- Are there any busts in the horizon pick and horizon structure maps? Finding horizon pick or map inconsistencies in complexly faulted datasets can be particularly difficult. For 3-D seismic data, a very common workflow is to attempt to use an autotracking algorithm (Figure 9A). There are primarily two methods for creating an autotrack. One is by using a primary linear seed-pick on a set of in-lines and cross-lines to control the autotrack. The other is repeated, limited autotrack propagation using seed-points. In both cases the resulting autotrack should be tested for correlation value, distance from seed and their product, and correlation confidence (Figures 9B and 9C). Whichever method is used, the original seed and autotrack parameters should always be preserved for each propagation event, to allow repeat of the autotrack experiment and controlled adjustment of input variables. Horizon busts are normally associated with large jumps in autotrack confidence.Figure 9.
For 2-D data, reflectors should ideally be correlated around loops using fence-like seismic displays within a 3-D display. This is in addition to checking ribbon maps, whereby seismic lines are colored according to their interpreted two-way time, for elevation busts.
For both 2-D and 3-D data, fault displacement analysis is another powerful QC tool for verifying horizon interpretation in the vicinity of faults. Displacement anomalies on otherwise sensible looking fault surfaces often indicate horizon mispicks/misties similar to the size of the wavelet cycle.
- Are horizon isochore maps consistent with the geological model? Syn-sedimentary growth faults, if normal, should show thickening on their hanging walls (Figure 9D and 10), or if reverse, on their footwalls. For post-depositional faults the thickness variation is constrained to +/−10% by the limits of longitudinal strain (Freeman et al., 2010). Usually it should be less than 10%. Horizon isochore data are very sensitive to subtle horizon busts that might not be discernible given a single horizon pick or map. Ideally isochore data should be displayed as an attribute of the raw horizon seed pick or autotrack data as well as an attribute of any finished, gridded, and mapped surfaces. The former method allows for immediate feedback to the interpreter as they interpret, rather than waiting until the horizon is complete or semi-complete, by which time making changes will be considerably more difficult.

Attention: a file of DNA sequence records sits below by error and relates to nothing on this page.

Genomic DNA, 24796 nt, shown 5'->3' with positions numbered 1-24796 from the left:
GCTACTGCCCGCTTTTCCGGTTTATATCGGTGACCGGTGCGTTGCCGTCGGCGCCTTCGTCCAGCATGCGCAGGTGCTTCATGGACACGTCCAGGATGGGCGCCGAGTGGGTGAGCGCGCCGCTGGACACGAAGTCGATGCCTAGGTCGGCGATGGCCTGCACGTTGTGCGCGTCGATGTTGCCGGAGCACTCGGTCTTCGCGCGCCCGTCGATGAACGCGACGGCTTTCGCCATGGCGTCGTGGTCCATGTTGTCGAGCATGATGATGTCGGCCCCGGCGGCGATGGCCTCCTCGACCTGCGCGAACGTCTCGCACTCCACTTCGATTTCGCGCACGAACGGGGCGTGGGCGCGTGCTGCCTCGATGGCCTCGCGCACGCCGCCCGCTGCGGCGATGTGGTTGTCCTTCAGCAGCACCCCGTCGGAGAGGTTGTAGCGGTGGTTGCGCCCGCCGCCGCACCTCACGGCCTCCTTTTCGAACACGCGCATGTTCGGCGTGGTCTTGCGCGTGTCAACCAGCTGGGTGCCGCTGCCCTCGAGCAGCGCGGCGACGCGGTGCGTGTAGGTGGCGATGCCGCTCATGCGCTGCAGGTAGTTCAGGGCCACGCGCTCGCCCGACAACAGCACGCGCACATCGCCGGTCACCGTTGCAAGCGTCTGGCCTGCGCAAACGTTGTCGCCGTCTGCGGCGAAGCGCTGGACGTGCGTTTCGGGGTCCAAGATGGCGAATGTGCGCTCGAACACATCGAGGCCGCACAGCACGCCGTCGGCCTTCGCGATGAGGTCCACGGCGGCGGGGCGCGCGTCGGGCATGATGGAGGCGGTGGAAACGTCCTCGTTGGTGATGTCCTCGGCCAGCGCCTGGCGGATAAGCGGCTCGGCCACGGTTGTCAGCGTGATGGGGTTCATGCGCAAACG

Has a 3-D framework model been built as part of the interpretation process rather than as an afterthought? This is one of the most important aspects of good practice in seismic interpretation, especially in areas of complex geology. While the capability of building framework models has been possible since the early 1980s, it is still an all-too-common occurrence that the interpretation of horizons and faults is completed by one person before being handed on the next to build the framework model. The two people involved are commonly deemed the geophysicist and geologist and the handover of responsibility for a project often occurs at this point. It is our opinion that the framework model should be built and tested for structural validity by the same person who does the interpretation, that is, the geophysicist in a traditional work place, in an iterative manner.
Has the interpretation been done primarily in a 3-D environment with true perspective? It is almost too obvious to state that cognitive unloading of the intellectual task of imagining a 3-D model to a computer should be the norm. Nevertheless, due to the inertia, budget, or other reasons, many exploration and production departments and companies still operate with old workflow practices on modern computers that restrict or encourage their staff to interpret in section and map mode.
- Have fault statistical tools been used to test for the completeness of fault-set interpretation? Being able to break faults up into sets, add up fault throw or heave across a study area, investigate the power-law relationship of fault size in terms of maximum throw or length, plot rose diagrams of strike or poles to planes on a stereo-net, and so on. (Figure 11), not only increases structural understanding, but also helps identify areas of possible missing faults within the interpretation.Figure 11.
Simple structural geological rules such as those presented here can assist the interpreter to create a robust 3-D model (Figure 12A). Managers and joint venture partners can use the same rules to judge whether the model presented to them is viable or equally importantly, not viable. Displaying simple attributes such as dip and azimuth on a horizon surface (Figure 12B and C) can increase understanding of structural evolution, which may aid in trap integrity studies.